We are talking about the end of the economic crisis while it deepens. Economic projections have had to be continuously revised downward. Yet a relatively quick economic recovery is possible, provided four things happen.
First, public authorities must restructure and rewrite balance sheets in the financial sector, when necessary by taking over banks, instead of waiting any longer. Second, public expenditure must replace faltering private demand to reverse the downward spiral before it becomes a rout. Third, this must be done with international co-operation so that the global current account imbalances that contributed to the crisis will diminish rather than increase. Fourth, there must be aid to the most vulnerable so that they will not be pushed into destructive despair.
Will politics allow all this to be accomplished in time to avoid a catastrophe? If so, growth may resume some time in 2010. Even under this optimistic scenario, however, the world will have changed irreversibly.
By force of events, the role and reach of government will have increased. The assets taken over and the programmes put in place will have to be managed, at least for a while. Moreover, the idea that markets can regulate themselves without the “visible” hand of public policy has been thoroughly discredited. This means that societies throughout the world will be looking for better ways to combine government action with private markets.
An extreme form of market fundamentalist ideology had been influential since the early 1980s, reaching unprecedented “exuberance” at the turn of the century – acclaimed analysts were predicting that the Dow Jones industrial average would more than triple, reaching 36,000 in a decade. This ideology has collapsed; the Dow stands at barely 20 per cent of that level.
A central problem in many markets has been short-termism and herd behaviour. There were quite a few in the financial sector who sensed that the house of cards might be about to fall but competition meant that a manager accepting a 4 per cent return when everyone else was showing 8 or 10 per cent would lose his or her job. Part of the fundamental rebalancing will have to involve a regulatory framework and corporate governance that tie rewards to longer-term performance.
Will the global economy again be able to deliver the results we came to expect? Can long-term growth reach the 3 to 4 per cent range that seemed possible before the crisis? A look at the supply side suggests the answer is yes. Relying on its own high savings rate, Asia is investing about 40 per cent of its gross domestic product (compared with a worldwide average of about 22 per cent) and so will account for an increasing share of the world economy, pulling the potential investment rate upwards. The information revolution facilitates rapid diffusion of technology and know-how, allowing solid productivity increases to accompany high investment rates in emerging markets. The technological frontier is advancing, which should allow respectable growth in advanced economies. Close to 2 per cent long-term growth in aggregate potential output in the US, Europe and Japan, 6-7 per cent in Asia and 4-5 per cent in other parts of the world appears feasible as far as the supply side is concerned. This could result in the long-term growth of the world economy rising from 3 per cent to 3.5 per cent as the weight of Asia continues to increase over the next decade.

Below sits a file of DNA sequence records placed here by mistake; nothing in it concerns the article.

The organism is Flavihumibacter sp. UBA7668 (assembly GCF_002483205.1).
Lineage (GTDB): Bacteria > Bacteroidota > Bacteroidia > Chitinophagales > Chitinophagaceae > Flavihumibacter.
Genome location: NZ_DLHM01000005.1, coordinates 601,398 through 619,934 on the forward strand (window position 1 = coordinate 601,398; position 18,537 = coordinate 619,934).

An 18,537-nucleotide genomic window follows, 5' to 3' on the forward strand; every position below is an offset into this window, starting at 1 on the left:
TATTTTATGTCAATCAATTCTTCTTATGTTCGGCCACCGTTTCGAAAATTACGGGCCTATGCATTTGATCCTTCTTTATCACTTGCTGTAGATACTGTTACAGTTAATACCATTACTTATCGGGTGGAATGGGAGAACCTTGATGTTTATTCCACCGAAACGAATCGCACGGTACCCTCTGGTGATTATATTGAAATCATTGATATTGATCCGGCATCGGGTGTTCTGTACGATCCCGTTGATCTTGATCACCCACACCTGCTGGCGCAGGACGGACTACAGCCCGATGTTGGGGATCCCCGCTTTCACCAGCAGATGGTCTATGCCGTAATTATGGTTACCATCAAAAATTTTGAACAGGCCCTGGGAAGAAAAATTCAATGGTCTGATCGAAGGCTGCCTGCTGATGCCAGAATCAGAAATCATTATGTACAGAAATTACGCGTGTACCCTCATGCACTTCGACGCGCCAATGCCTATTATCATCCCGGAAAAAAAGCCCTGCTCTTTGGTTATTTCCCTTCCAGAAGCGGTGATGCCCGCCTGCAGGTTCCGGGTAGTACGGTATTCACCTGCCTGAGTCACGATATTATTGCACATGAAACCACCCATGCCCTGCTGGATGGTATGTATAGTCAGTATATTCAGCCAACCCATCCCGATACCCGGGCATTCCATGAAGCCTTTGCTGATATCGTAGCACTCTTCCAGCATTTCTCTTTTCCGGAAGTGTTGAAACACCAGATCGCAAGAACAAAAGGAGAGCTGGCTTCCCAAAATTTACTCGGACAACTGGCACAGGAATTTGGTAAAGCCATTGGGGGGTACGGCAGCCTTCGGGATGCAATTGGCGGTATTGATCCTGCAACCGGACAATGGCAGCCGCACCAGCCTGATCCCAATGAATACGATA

The realisation of this growth potential will depend, however, on how aggregate demand is managed. The crisis has shown that potential supply does not automatically translate into effective demand. Two things need to happen for demand expansion – driven in the past by asset bubbles and US consumers – to resume, but in a more sustainable fashion. In the immediate future, current account surplus countries, including Germany and Japan but led by China, must play a greater role in the expansion of demand. In the longer term, the distribution of income inside countries and worldwide must shift towards less concentration at the top, supporting a broad-based expansion in consumer demand.
There are huge unmet needs, even in advanced economies. A move towards a less unequal income distribution would allow spending by lower income groups. President Barack Obama, as seen in his budget proposals, aims for a more balanced income distribution through tax, healthcare and education reforms, which should help the US and the world move in this direction provided it is accompanied by appropriate macroeconomic policies in surplus countries. Otherwise the need for demand growth could collide with an ever increasing US current account deficit and unmanageable global imbalances.
The crisis should teach us to manage risk on a global basis and not to underestimate the potential damage from events deemed unlikely or hard to predict. The costs of the financial crisis may pale in comparison to some of the long-term risks attached to irreversible global climate change, pandemic diseases or nuclear weapons proliferation. A crisis can also be an opportunity for fundamental improvement. If this one teaches us that robustness is as important as efficiency in human affairs, it will have been such an opportunity.
There's a far greater concentration of wealth than there is a concentration of income. And that actually has quite a separate effect and impact on the economy.